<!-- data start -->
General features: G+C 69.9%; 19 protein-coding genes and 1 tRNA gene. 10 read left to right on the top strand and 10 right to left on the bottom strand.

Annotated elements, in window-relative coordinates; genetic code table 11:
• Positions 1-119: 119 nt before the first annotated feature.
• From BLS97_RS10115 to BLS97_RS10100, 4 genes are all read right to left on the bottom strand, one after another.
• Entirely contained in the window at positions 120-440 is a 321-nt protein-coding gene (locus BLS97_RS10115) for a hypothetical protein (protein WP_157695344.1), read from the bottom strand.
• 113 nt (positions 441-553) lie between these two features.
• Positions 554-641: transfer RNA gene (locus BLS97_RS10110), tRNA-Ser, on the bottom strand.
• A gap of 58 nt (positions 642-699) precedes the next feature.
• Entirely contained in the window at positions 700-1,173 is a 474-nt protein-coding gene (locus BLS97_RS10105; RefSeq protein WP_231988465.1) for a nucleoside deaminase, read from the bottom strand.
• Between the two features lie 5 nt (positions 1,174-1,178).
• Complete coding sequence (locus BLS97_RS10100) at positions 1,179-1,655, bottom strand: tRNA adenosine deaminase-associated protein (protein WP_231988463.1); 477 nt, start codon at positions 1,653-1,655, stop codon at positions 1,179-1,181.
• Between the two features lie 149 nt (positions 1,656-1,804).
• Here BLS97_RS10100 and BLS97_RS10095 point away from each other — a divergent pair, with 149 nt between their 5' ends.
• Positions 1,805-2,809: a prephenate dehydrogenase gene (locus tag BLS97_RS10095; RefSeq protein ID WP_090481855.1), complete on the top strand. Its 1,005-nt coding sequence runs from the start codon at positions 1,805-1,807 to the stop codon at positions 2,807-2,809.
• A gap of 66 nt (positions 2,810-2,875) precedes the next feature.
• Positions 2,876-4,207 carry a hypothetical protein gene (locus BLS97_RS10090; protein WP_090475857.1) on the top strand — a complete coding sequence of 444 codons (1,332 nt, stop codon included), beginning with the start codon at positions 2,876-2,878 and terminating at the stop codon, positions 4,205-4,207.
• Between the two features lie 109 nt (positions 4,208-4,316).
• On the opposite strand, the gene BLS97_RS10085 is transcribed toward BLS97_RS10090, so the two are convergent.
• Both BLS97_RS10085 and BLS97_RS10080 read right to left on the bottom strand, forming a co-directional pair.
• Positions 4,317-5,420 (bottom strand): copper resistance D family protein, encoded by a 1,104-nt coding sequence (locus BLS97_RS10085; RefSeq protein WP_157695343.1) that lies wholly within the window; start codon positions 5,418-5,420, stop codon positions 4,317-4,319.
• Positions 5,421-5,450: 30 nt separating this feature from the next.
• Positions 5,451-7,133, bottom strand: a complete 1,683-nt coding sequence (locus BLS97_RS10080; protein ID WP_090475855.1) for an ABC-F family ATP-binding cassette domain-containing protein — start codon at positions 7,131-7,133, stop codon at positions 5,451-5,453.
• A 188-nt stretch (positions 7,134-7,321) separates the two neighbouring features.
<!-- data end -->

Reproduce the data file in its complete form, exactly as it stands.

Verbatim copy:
General features: G+C 69.9%; 19 protein-coding genes and 1 tRNA gene. 10 read left to right on the top strand and 10 right to left on the bottom strand.

Annotated elements, in window-relative coordinates; genetic code table 11:
• Positions 1-119: 119 nt before the first annotated feature.
• From BLS97_RS10115 to BLS97_RS10100, 4 genes are all read right to left on the bottom strand, one after another.
• Entirely contained in the window at positions 120-440 is a 321-nt protein-coding gene (locus BLS97_RS10115) for a hypothetical protein (protein WP_157695344.1), read from the bottom strand.
• 113 nt (positions 441-553) lie between these two features.
• Positions 554-641: transfer RNA gene (locus BLS97_RS10110), tRNA-Ser, on the bottom strand.
• A gap of 58 nt (positions 642-699) precedes the next feature.
• Entirely contained in the window at positions 700-1,173 is a 474-nt protein-coding gene (locus BLS97_RS10105; RefSeq protein WP_231988465.1) for a nucleoside deaminase, read from the bottom strand.
• Between the two features lie 5 nt (positions 1,174-1,178).
• Complete coding sequence (locus BLS97_RS10100) at positions 1,179-1,655, bottom strand: tRNA adenosine deaminase-associated protein (protein WP_231988463.1); 477 nt, start codon at positions 1,653-1,655, stop codon at positions 1,179-1,181.
• Between the two features lie 149 nt (positions 1,656-1,804).
• Here BLS97_RS10100 and BLS97_RS10095 point away from each other — a divergent pair, with 149 nt between their 5' ends.
• Positions 1,805-2,809: a prephenate dehydrogenase gene (locus tag BLS97_RS10095; RefSeq protein ID WP_090481855.1), complete on the top strand. Its 1,005-nt coding sequence runs from the start codon at positions 1,805-1,807 to the stop codon at positions 2,807-2,809.
• A gap of 66 nt (positions 2,810-2,875) precedes the next feature.
• Positions 2,876-4,207 carry a hypothetical protein gene (locus BLS97_RS10090; protein WP_090475857.1) on the top strand — a complete coding sequence of 444 codons (1,332 nt, stop codon included), beginning with the start codon at positions 2,876-2,878 and terminating at the stop codon, positions 4,205-4,207.
• Between the two features lie 109 nt (positions 4,208-4,316).
• On the opposite strand, the gene BLS97_RS10085 is transcribed toward BLS97_RS10090, so the two are convergent.
• Both BLS97_RS10085 and BLS97_RS10080 read right to left on the bottom strand, forming a co-directional pair.
• Positions 4,317-5,420 (bottom strand): copper resistance D family protein, encoded by a 1,104-nt coding sequence (locus BLS97_RS10085; RefSeq protein WP_157695343.1) that lies wholly within the window; start codon positions 5,418-5,420, stop codon positions 4,317-4,319.
• Positions 5,421-5,450: 30 nt separating this feature from the next.
• Positions 5,451-7,133, bottom strand: a complete 1,683-nt coding sequence (locus BLS97_RS10080; protein ID WP_090475855.1) for an ABC-F family ATP-binding cassette domain-containing protein — start codon at positions 7,131-7,133, stop codon at positions 5,451-5,453.
• A 188-nt stretch (positions 7,134-7,321) separates the two neighbouring features.